Potato po-tah-to

Here’s an outtake from my summer travels: potato mashers from the world’s purported largest potato masher collection.


My kitchen doesn’t even contain a potato masher, but someone out there was enthusiastic enough about the utensil to cultivate this extensive assemblage, on display at the Idaho Potato Museum in Blackfoot, Idaho (incidentally, America’s potato capital). I like to think about the hands that gripped and wore down these handles, about the Sunday dinners and family gatherings and countless holidays that necessitated their use.

Did the home cooks who once employed these mashers leave the skins intact or peel the potatoes down to pure whiteness? Did they use butter or broth? Exclusively milk or a generous splash of heavy cream? Did they prefer the texture of a few toothsome potato chunks or an ultra-creamy mash?


One thing I’d bet on: the generation of cooks that owned these mashers probably never threw in a hot dash of wasabi.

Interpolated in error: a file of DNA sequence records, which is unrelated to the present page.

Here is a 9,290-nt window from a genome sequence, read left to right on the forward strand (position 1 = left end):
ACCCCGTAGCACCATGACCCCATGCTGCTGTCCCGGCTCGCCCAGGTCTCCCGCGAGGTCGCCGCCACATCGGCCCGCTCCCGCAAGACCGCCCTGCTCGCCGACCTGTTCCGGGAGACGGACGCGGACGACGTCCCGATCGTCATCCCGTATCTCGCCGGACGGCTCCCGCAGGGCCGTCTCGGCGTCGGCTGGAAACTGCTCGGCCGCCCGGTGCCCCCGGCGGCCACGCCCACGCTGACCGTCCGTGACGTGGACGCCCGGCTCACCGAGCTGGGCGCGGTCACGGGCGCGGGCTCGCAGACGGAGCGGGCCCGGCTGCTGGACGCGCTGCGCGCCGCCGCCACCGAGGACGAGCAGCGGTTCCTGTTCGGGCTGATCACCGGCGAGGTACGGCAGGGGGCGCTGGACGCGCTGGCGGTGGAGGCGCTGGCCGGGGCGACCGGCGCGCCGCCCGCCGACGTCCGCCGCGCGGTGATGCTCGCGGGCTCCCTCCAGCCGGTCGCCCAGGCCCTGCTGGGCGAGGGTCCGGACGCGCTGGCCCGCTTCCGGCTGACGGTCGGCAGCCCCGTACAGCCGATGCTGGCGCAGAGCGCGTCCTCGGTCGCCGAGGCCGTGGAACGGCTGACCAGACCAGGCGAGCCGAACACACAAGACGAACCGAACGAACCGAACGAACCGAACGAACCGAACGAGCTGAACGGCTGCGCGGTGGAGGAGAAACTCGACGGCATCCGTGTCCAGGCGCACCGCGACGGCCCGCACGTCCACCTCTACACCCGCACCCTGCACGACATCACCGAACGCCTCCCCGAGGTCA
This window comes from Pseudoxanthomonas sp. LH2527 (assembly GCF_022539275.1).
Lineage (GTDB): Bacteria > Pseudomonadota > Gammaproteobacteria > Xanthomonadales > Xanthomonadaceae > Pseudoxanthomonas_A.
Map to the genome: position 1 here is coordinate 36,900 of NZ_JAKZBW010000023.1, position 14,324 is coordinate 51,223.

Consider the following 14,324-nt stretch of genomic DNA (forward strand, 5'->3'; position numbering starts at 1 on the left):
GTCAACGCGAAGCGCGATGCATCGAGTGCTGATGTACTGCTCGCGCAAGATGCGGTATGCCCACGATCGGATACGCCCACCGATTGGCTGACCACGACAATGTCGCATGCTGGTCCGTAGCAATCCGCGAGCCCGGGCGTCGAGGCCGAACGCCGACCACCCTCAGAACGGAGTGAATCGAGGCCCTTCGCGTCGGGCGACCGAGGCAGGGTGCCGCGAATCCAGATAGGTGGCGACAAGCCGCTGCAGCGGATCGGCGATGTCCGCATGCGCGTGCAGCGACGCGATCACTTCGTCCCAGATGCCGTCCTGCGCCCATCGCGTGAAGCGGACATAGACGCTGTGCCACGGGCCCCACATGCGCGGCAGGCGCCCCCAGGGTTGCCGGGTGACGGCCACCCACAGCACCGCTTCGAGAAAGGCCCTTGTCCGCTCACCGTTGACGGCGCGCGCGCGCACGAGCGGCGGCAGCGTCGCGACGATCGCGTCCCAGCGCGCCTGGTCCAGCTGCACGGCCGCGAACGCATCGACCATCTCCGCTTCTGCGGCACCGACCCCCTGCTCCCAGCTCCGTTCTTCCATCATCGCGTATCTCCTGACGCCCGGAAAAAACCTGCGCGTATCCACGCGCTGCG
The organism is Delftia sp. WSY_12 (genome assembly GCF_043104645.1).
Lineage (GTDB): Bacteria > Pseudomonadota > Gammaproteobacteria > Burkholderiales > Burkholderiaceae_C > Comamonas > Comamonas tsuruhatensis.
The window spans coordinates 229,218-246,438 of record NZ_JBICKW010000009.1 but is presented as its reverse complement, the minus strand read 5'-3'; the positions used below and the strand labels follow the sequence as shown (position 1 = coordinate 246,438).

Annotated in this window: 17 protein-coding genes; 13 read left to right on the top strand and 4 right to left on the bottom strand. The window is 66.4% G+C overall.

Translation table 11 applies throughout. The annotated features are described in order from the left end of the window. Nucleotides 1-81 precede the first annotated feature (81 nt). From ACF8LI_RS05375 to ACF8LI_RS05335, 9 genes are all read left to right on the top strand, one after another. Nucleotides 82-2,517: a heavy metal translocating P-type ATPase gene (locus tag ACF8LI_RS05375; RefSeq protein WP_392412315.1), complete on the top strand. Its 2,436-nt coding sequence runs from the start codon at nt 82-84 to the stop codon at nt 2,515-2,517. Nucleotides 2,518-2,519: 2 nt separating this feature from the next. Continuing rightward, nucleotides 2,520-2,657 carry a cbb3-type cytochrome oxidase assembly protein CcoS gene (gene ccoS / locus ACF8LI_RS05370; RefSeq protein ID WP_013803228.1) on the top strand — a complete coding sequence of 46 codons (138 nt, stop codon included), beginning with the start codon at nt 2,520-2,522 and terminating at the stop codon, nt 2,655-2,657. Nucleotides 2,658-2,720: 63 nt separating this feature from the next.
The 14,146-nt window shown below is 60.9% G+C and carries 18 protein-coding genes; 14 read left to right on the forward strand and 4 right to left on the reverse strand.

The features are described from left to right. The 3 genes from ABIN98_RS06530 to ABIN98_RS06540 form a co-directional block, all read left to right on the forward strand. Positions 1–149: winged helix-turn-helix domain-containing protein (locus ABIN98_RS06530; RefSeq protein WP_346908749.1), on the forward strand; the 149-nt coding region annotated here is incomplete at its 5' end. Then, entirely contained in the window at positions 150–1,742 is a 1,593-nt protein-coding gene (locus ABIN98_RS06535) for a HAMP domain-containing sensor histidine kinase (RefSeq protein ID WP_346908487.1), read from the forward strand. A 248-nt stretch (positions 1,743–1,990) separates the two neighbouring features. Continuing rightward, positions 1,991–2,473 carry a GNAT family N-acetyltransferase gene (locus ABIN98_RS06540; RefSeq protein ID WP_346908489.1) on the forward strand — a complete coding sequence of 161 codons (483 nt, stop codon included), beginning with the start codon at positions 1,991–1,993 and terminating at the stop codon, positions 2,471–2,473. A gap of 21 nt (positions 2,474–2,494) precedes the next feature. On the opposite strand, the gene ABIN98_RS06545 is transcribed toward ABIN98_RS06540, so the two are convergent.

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4 Responses so far »

  1. 1

    them apples said,

    I was once given a potato masher as a Christmas gift.

    A second hand one.

    My cousin had gone out shopping and decided to bu me a potato masher, so he di. When he got home, he realised that the one he’d bought matched the rest of the stuff in his kitchen perfectly, so he gave me his other one instead.

    It’s perfectly fine, and it’s been put to good use in our kitchen for years now, but I often smile when I get stuck into a bowl of spuds and remember that one of my best pieces of kitchen kit was second hand and it’s presence in my house helped to contribute to my cousin’s aesthetically pleasing kitchen.

  2. 2

    Trisha said,

    them apples: Great story! I’m glad the hand-me-down has turned into one of your best pieces.

  3. 3

    I have a potato masher now, but when I used to have lesser-equipped kitchens, my way around it was cooking peeled potatoes, cut into very small cubes, until they were beyond tender. Then I used a whisk to whip in butter and cream.

    I like the masher because I can leave the skins on if I want. 🙂

  4. 4

    Trisha said,

    Camille: I’m going to have to try the ‘very small cubes’ method — makes sense instead of the lazy chunks we usually boil in preparation for mashing around here. But I’m with you — I do like the texture of skins-on more often than not.

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